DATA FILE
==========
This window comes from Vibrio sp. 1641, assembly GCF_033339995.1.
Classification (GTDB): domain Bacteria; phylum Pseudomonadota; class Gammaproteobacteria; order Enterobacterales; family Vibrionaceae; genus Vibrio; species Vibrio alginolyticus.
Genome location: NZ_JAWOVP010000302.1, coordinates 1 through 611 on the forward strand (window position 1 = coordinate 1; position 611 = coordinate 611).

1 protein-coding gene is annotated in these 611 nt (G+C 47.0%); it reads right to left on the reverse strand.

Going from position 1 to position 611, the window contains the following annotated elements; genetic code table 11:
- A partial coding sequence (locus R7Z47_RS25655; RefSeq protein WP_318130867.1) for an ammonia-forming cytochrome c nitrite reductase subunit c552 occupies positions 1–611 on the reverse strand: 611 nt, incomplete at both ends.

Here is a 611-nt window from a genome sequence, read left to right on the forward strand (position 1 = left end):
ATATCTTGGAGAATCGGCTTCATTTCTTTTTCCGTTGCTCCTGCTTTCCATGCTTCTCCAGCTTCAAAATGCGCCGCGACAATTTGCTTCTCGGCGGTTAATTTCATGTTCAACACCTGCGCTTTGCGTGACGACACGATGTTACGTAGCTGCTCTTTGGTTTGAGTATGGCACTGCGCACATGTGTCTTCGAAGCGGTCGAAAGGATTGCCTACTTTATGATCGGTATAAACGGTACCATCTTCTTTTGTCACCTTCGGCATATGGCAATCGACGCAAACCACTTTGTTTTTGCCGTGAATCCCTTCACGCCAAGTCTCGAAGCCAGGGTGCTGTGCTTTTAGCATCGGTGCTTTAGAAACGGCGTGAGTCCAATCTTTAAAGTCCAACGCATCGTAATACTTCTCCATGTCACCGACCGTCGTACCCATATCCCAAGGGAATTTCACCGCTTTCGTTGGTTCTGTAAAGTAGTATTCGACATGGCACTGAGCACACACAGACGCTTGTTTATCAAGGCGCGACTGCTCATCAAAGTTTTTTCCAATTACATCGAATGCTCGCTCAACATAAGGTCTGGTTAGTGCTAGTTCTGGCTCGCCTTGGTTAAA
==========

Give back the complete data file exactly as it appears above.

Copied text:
This window comes from Vibrio sp. 1641, assembly GCF_033339995.1.
Classification (GTDB): domain Bacteria; phylum Pseudomonadota; class Gammaproteobacteria; order Enterobacterales; family Vibrionaceae; genus Vibrio; species Vibrio alginolyticus.
Genome location: NZ_JAWOVP010000302.1, coordinates 1 through 611 on the forward strand (window position 1 = coordinate 1; position 611 = coordinate 611).

1 protein-coding gene is annotated in these 611 nt (G+C 47.0%); it reads right to left on the reverse strand.

Going from position 1 to position 611, the window contains the following annotated elements; genetic code table 11:
- A partial coding sequence (locus R7Z47_RS25655; RefSeq protein WP_318130867.1) for an ammonia-forming cytochrome c nitrite reductase subunit c552 occupies positions 1–611 on the reverse strand: 611 nt, incomplete at both ends.

Here is a 611-nt window from a genome sequence, read left to right on the forward strand (position 1 = left end):
ATATCTTGGAGAATCGGCTTCATTTCTTTTTCCGTTGCTCCTGCTTTCCATGCTTCTCCAGCTTCAAAATGCGCCGCGACAATTTGCTTCTCGGCGGTTAATTTCATGTTCAACACCTGCGCTTTGCGTGACGACACGATGTTACGTAGCTGCTCTTTGGTTTGAGTATGGCACTGCGCACATGTGTCTTCGAAGCGGTCGAAAGGATTGCCTACTTTATGATCGGTATAAACGGTACCATCTTCTTTTGTCACCTTCGGCATATGGCAATCGACGCAAACCACTTTGTTTTTGCCGTGAATCCCTTCACGCCAAGTCTCGAAGCCAGGGTGCTGTGCTTTTAGCATCGGTGCTTTAGAAACGGCGTGAGTCCAATCTTTAAAGTCCAACGCATCGTAATACTTCTCCATGTCACCGACCGTCGTACCCATATCCCAAGGGAATTTCACCGCTTTCGTTGGTTCTGTAAAGTAGTATTCGACATGGCACTGAGCACACACAGACGCTTGTTTATCAAGGCGCGACTGCTCATCAAAGTTTTTTCCAATTACATCGAATGCTCGCTCAACATAAGGTCTGGTTAGTGCTAGTTCTGGCTCGCCTTGGTTAAA